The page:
The determinants of merger and acquisition behavior have long been a topic of interest to researchers. Epstein (2004) provide that merger defines as a business activity involves two entities of relatively comparable stature coming together and taking the best of each company to form a completely new organization.
Mergers are often categorized as horizontal, vertical or conglomerate mergers. Gaugham (2007) provide the brief definition of the three type of merger. Two competitors combination is called horizontal merger. Vertical mergers are the combinations of companies which exist with a buyer-seller relationship; A conglomerate occurs when two combined companies are not competitors and without a buyer-seller relationship.
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In order to achieve an ideal position for the organization’s business, company may decide to undertake merger activities. There are probably many different motivations for merger as involving bidders and targets.
Trautwein (1990) offers several theories of merger motives including efficiency, monopoly, raider, valuation, process, empire-building and disturbance theory. Ikeda and Doi (1983) point out that company take advantage of merger activities to increasing market share or market power, increasing efficiency, firm growth and increase of research and development all are the merger motives.
Lam and Chiu (2005) suggest that objectives for merger are diverse, including fillings critical capability gaps, achieving synergies and economic of scale, acquisition of tax losses and tending off an income trust structure and replacement of management. However, corporate takeovers and acquisitions give rise to vastly differing attitudes between the parties (Gerold 1989). Both parties are seeking to promote, or perhaps one of the companies wish to receive a friendly rescue for the financial difficulties situation.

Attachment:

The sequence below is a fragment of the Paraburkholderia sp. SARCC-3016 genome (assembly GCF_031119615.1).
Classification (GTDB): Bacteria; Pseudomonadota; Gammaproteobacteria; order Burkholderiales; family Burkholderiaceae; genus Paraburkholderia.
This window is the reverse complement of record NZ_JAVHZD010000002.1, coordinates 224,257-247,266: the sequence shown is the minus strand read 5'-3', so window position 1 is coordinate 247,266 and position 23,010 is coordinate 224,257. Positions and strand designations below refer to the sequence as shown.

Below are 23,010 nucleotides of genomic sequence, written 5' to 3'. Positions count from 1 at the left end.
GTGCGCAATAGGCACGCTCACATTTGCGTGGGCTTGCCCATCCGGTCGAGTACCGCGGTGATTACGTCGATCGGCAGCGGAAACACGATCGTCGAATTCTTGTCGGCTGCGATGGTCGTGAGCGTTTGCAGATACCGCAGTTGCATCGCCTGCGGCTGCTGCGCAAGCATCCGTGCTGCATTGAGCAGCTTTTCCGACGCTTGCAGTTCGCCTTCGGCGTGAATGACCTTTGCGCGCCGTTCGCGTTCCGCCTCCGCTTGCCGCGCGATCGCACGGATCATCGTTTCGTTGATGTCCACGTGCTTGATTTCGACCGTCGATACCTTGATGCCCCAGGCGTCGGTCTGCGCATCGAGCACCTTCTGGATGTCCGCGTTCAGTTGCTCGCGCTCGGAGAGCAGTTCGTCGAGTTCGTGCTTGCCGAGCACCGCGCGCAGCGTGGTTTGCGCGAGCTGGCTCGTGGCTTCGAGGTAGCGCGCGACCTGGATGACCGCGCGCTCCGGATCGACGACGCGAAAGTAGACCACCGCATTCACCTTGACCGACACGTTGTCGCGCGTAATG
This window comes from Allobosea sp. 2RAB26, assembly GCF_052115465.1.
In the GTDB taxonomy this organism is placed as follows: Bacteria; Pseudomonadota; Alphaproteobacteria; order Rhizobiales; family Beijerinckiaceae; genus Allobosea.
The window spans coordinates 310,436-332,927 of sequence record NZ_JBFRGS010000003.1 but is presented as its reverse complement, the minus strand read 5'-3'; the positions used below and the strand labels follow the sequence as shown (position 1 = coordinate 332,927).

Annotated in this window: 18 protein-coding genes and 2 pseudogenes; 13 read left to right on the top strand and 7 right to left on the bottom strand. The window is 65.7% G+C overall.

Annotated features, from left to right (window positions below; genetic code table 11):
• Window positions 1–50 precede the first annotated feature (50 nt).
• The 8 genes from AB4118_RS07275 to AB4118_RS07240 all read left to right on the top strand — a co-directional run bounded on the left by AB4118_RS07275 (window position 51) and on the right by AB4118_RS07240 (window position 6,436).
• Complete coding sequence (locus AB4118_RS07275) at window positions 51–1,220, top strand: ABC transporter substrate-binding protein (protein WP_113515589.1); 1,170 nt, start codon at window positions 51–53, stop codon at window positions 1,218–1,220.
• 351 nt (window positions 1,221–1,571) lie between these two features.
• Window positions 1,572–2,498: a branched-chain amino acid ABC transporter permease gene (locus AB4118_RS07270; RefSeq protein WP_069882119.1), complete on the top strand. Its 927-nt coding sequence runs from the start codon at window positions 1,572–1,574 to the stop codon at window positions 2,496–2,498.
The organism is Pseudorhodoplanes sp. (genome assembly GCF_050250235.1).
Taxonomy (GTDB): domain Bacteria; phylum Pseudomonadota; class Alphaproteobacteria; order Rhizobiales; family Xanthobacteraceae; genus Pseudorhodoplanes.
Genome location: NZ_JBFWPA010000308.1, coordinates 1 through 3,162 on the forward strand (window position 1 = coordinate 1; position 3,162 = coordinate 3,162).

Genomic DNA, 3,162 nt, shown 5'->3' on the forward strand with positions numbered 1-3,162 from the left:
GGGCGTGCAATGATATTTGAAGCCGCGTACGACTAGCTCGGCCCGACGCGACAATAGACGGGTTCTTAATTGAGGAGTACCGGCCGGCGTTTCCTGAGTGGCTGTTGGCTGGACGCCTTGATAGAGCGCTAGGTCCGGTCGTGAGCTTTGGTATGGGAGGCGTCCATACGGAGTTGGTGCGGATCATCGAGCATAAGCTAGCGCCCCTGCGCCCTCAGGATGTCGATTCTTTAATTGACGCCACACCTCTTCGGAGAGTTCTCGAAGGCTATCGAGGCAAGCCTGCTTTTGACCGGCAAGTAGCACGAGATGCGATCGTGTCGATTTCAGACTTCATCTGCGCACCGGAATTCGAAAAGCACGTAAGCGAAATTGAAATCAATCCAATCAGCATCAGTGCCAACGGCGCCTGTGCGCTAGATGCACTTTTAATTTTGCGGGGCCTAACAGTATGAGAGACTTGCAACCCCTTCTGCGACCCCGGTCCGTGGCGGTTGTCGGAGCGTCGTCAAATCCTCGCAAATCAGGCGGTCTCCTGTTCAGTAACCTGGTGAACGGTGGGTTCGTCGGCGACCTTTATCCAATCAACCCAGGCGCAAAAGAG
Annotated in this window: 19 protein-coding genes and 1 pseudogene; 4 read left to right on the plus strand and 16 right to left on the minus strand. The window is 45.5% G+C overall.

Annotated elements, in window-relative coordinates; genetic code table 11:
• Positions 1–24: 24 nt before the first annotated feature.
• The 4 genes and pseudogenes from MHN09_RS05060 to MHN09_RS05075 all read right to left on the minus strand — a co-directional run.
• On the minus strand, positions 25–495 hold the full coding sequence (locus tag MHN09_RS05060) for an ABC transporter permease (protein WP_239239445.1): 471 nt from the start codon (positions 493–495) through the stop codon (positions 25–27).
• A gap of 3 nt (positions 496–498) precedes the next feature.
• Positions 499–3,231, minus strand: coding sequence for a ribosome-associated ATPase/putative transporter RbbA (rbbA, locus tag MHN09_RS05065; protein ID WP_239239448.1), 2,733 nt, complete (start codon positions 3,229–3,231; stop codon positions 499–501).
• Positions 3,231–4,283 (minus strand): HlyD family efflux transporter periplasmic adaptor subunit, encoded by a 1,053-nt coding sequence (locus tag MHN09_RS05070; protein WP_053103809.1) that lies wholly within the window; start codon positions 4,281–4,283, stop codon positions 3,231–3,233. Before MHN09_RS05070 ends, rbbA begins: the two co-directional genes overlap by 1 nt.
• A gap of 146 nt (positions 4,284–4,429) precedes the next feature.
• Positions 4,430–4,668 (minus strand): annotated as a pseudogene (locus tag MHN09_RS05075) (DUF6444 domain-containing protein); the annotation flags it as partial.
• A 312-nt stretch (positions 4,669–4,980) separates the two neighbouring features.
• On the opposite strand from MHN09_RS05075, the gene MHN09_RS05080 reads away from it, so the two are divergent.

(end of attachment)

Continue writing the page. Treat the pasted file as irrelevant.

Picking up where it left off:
Other than the above motivations, several empirical studies provide support to the synergy as a key merger motives. For example, Leland (2007) points out that the both positive and negative operational synergies are the primary motives for restructuring the company. Bradley et al. (1988) mention that a successful tender offer will increase the combined value of the target and acquiring firms by an average 7.4%. Berkovitch and Narayanan (1993) document that synergy is the primary motive in takeovers with positive total gains Mukherjee et al. (2004) suggest that a premium to the target firm is justified if the merger produces synergistic benefits. It will be detail discussed in the session of Literature Review.
Furthermore, Sun and Tang (2000) create the support for two firms merged in the same line of business is for the purpose of achieving economies of scale in production, distribution, or some other phases of their operation. (The detail of economies of scale will have a further discuss)
Economy of scale is a practical concept that refers to the reduction in fixed cost per unit resulting from increased production through the operational efficiencies.
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